A bill introduced in the Oregon Senate would require law enforcement officers in the state to have completed a minimum of two years of higher education. The move is part of an effort to increase hiring qualifications following the death of Tyre Nichols in Memphis.
On the one hand, critics argue that such a move would exacerbate staffing shortages and reduce diversity in the workforce. On the other, supporters say higher education can provide officers with critical life skills to improve their interactions with the public.
The chief sponsor of the bill, Senator Lew Frederick, believes education will lead to a greater understanding of the communities officers serve.
“You’re learning, you’re reading about other communities, you’re reading about other people, you’re getting a sense of respect for people who you do not know, communities that you do not know,” Frederick argued.
The bill, which was introduced last month, comes amid a trend of police departments lowering hiring standards to optimize recruiting.
The measure would require at least two years of higher education for departments with less than 50 officers and a bachelor’s degree for departments with over 50. It would apply to different types of officers, including police, corrections, parole, probation and reserve officers. The bill also makes police education requirements part of state law. Currently, such requirements are generally determined by individual departments or municipalities.
Across the nation, just 10% of police departments require at least two years of higher education, and only 1% require officers to obtain a bachelor’s degree according to the federal Bureau of Justice Statistics. The vast majority of departments just require officers to have a high school diploma or a GED. Many agencies also waive college requirements if a candidate has a background in military or law enforcement.
However, according to Police Executive Research Forum Executive Director Chuck Wexler, departments have had to drop degree requirements to compensate for difficulties in recruiting. “The combination of the pandemic, the George Floyd murder and the narrative of policing has made policing less attractive than ever,” he told the Associated Press. “The recent killing of Tyre Nichols only adds to the concerns that people are having about the policing profession.”
Ideally, Wexler said, departments would want to have more educated officers on the force. “I think merely requiring a high school degree is hugely inadequate for the complexities associated with a very complicated and important position in America,” he added.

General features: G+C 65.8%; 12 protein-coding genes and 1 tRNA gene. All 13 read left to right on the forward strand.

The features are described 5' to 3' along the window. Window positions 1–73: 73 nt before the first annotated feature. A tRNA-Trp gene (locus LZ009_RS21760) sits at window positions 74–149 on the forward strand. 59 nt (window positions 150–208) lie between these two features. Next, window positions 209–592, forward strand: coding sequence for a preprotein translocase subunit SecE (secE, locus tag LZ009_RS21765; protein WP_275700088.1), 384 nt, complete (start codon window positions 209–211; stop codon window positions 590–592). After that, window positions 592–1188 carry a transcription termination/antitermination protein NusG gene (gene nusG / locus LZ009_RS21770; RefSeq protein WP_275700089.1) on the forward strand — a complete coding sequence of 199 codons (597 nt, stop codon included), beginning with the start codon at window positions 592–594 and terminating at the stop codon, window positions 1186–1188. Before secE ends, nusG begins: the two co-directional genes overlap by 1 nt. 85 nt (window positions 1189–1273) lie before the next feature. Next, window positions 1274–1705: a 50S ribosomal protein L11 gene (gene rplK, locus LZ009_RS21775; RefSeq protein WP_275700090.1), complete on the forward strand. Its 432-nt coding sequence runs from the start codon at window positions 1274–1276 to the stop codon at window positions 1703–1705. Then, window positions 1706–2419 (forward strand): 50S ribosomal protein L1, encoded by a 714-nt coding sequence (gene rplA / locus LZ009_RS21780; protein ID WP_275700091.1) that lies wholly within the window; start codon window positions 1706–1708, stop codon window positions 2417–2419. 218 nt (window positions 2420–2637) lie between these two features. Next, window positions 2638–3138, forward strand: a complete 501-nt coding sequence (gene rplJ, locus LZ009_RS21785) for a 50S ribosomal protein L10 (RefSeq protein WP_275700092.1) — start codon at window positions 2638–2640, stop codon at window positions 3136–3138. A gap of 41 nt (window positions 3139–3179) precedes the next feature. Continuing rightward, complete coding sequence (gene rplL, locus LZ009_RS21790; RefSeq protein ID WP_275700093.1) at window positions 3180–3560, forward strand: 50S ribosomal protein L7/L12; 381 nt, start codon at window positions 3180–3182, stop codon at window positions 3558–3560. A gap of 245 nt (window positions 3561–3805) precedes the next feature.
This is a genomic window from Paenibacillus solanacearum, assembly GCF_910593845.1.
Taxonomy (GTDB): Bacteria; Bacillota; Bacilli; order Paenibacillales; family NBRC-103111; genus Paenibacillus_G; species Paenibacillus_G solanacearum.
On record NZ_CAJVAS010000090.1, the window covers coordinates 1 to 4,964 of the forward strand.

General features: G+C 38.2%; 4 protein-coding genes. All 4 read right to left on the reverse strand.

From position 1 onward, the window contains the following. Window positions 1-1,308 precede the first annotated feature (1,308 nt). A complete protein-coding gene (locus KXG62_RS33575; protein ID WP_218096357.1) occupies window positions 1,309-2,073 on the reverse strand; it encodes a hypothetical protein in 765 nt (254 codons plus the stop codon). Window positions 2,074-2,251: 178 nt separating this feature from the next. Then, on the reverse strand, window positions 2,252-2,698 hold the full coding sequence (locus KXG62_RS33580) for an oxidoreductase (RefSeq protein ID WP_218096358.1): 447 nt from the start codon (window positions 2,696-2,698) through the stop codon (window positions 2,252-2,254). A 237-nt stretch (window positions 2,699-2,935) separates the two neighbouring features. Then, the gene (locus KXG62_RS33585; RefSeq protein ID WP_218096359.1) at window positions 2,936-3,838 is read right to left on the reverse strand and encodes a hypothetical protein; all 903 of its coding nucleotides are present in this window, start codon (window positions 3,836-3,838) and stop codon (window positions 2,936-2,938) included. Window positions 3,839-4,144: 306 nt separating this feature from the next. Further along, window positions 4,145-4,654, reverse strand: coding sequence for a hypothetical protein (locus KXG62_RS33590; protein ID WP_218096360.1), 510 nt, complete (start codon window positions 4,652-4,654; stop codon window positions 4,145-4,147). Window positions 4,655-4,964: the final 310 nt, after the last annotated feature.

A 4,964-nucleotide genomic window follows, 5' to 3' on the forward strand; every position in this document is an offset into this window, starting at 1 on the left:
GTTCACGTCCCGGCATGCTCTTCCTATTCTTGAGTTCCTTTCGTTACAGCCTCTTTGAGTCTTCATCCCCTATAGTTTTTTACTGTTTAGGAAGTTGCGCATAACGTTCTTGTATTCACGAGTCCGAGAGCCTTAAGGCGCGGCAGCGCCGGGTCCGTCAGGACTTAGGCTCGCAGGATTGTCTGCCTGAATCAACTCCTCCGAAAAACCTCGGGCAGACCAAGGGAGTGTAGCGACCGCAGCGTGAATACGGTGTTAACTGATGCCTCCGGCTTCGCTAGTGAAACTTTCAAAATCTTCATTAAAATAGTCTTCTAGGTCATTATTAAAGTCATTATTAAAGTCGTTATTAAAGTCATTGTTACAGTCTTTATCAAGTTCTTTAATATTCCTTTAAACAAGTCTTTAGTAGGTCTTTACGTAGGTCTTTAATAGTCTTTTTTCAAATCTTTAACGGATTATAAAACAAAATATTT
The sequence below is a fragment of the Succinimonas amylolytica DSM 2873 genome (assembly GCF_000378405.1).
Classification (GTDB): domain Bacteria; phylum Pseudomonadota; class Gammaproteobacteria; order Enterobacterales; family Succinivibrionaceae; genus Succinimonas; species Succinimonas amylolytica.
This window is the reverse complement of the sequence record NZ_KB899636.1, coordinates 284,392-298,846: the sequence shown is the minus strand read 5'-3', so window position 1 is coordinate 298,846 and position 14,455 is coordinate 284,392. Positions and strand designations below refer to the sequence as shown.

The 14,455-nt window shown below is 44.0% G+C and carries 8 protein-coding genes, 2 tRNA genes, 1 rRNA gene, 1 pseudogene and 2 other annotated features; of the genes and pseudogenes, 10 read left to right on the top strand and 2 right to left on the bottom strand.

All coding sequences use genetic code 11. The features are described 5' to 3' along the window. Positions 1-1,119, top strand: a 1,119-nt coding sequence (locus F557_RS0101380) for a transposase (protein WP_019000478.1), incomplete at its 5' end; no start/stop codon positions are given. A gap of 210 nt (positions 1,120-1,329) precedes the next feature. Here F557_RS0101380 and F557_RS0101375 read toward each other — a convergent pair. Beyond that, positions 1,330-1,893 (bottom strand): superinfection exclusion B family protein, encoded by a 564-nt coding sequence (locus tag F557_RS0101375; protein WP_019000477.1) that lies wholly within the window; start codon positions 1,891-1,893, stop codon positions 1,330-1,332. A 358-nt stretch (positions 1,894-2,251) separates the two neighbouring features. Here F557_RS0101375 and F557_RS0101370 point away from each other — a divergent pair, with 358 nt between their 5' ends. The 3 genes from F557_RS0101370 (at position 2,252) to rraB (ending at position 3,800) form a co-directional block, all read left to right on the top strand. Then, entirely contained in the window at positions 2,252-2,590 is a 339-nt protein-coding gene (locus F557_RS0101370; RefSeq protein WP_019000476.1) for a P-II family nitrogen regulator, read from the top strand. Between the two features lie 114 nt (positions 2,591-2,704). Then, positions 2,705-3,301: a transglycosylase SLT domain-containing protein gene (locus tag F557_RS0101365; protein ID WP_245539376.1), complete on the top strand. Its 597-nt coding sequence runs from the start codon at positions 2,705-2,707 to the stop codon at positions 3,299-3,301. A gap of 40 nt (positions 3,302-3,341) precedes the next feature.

The Portland Police Bureau (PPB), which has been hit hard with staffing problems following the death of George Floyd in 2020, only requires applicants to have a high school diploma or equivalent qualification.
PPB Captain Greg Pashley testified against the bill at a recent hearing, saying that roughly 70% of the bureau’s sworn employees have a bachelor’s degree or higher, while at least 46% of applicants have a two-year degree or higher.
However, Pashley argued that education requirements exclude low-income applicants who cannot afford degrees, and thus lower the diversity of police departments while also reducing overall recruitment.
“Arbitrary requirements such as a four-year degree would have a chilling effect on potential applicants, including applicants of color, who may not have had educational opportunities growing up but who, as adults, have established themselves as dedicated servants in their community,” Pashley said. “Undoubtedly, education is valuable. But it shouldn’t be a litmus test for public service.”
There is also evidence that the law enforcement industry is more educated than one would be led to believe by lawmakers. According to a 2017 survey from the National Policing Institute and California State University, Fullerton, around a third of law enforcement officers have at least a four-year degree. Indeed, many officers pursue higher education in order to obtain promotions or higher salaries.
William Terrill, a criminology and criminal justice professor at Arizona State University, said that those with a higher-education background are more likely to de-escalate situations.
“In terms of handling conflictual situations, those with an education seem to be able to problem solve without relying on force to the same extent,” he said.
While training is also important, Terrill said it doesn’t focus as much on the critical thinking component of law enforcement work.
“In many respects, I think the issue is much bigger than a four-year or two-year requirement,” he said. “If they have two years of education, and they get six months of academy, we’re still putting someone out there, with half a year of training, with a gun and the ability to take life and handcuffs with the ability to take liberty.”